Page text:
UK embassy guard in Berlin pleads guilty to spying for Russia

Prosecutors said David Ballantyne Smith, 58, was motivated to spy because of his hatred of the UK and its embassy.

An aerial view over the British embassy (centre L) Hotel Adlon (lower L) the Acadamy of Arts and the U.S. Embassy (top) between the Holocaust memorial (top L) and the public square Pariser Platz with the Brandenburg Gate (top R) towards the Tiergarten in Berlin October 18, 2013. Documents leaked by former U.S. National Security Agency contractor Edward Snowden show that Britain's surveillance agency is operating a network of "electronic spy posts" from within a stone's throw of the Bundestag and German chancellor's office, the Independent reported. NSA documents, in conjunction with aerial photographs and information about past spying activities in Germany, suggest that Britain is operating its own covert listening station close to the German parliament, and Chancellor Angela Merkel's offices in the Chancellery, using hi-tech equipment housed on the embassy roof, the British newspaper reported. Picture taken October 18. REUTERS/ Grahn (GERMANY - Tags: CITYSPACE POLITICS)
An aerial view of the UK embassy (centre left) in Berlin in 2013 [File: Grahn/Reuters]

A British man who worked at the United Kingdom’s embassy in Berlin has pleaded guilty to eight offences under the Official Secrets Act relating to passing on information useful to Russia.

David Ballantyne Smith, who lived in Potsdam, Germany and was employed as a security guard at the embassy in Berlin, was extradited to the UK from Germany following his arrest by German police in August 2021.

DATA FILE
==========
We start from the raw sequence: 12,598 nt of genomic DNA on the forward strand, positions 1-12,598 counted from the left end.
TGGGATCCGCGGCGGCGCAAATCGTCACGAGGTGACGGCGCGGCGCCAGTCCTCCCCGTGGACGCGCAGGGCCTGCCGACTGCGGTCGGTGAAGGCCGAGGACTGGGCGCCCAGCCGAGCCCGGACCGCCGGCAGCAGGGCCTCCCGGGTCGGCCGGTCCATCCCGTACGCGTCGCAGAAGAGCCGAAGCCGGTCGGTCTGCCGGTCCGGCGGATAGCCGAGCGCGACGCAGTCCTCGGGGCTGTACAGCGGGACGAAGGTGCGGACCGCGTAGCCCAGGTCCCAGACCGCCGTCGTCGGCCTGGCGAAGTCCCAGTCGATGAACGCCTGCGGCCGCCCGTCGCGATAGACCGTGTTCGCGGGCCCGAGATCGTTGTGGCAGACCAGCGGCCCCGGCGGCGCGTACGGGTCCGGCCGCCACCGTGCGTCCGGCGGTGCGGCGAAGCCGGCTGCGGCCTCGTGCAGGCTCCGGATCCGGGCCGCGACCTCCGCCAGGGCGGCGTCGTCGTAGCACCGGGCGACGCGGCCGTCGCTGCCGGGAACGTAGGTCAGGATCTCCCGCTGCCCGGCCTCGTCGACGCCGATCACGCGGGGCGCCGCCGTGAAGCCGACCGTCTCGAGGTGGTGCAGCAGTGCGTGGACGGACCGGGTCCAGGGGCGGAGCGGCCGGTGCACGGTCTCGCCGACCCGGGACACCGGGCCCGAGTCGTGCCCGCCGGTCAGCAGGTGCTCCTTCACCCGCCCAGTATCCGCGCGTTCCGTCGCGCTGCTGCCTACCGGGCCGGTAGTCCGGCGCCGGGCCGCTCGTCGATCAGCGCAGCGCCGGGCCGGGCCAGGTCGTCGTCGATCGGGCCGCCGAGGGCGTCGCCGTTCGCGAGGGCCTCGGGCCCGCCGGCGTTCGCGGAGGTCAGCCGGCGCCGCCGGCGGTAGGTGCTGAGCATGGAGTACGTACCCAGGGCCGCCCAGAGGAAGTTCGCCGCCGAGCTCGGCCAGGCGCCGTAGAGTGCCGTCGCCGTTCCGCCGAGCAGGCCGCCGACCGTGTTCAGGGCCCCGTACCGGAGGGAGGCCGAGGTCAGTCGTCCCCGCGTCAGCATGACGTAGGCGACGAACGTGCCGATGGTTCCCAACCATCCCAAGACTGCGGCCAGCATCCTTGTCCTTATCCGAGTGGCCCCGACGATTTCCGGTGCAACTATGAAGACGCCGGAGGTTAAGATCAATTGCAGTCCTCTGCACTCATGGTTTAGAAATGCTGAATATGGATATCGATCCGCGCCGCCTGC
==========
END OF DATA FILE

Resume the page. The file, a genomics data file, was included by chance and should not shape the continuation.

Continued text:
The 58-year-old pleaded guilty to eight offences on November 4.

Judge Mark Wall lifted restrictions on reporting Smith’s pleas on Friday after the prosecution indicated it will not seek a trial on a ninth charge to which Smith pleaded not guilty.

Smith appeared at the Old Bailey in London last week and pleaded guilty to one charge of passing information about UK civil servants to Major General Sergey Chukhurov, described in the prosecution indictment as the Russian military attaché to Berlin, between October and December 2020.

He also admitted to seven other charges relating to collecting information which might be “useful to an enemy, namely the Russian state”, including material “relating to the operation and layout of the British embassy in Berlin”.

Searches of his electronic devices found the draft of a letter dated May 2020 in which he offered his services to a Russian diplomat.

Prosecutors said Smith – who was said to have lived beyond his means in Germany – was motivated by a hatred of the UK and its embassy, where he had worked for eight years, and had expressed sympathy with Russian authorities.

They claimed he was angry the embassy flew the rainbow flag in support of the LGBTQ+ community.

Smith’s lawyer Matthew Ryder told the court there is “a very large difference between the (prosecution) and Mr Smith about his motivation”.

“His intention and why he did what he did and the seriousness of the allegations as the (prosecution) put them are strongly disputed by Mr Smith,” Ryder added.

Smith faces a maximum jail term of 14 years for spying.

A hearing is expected to take place in February 2023 to determine the basis on which Smith will be sentenced.

Source: News Agencies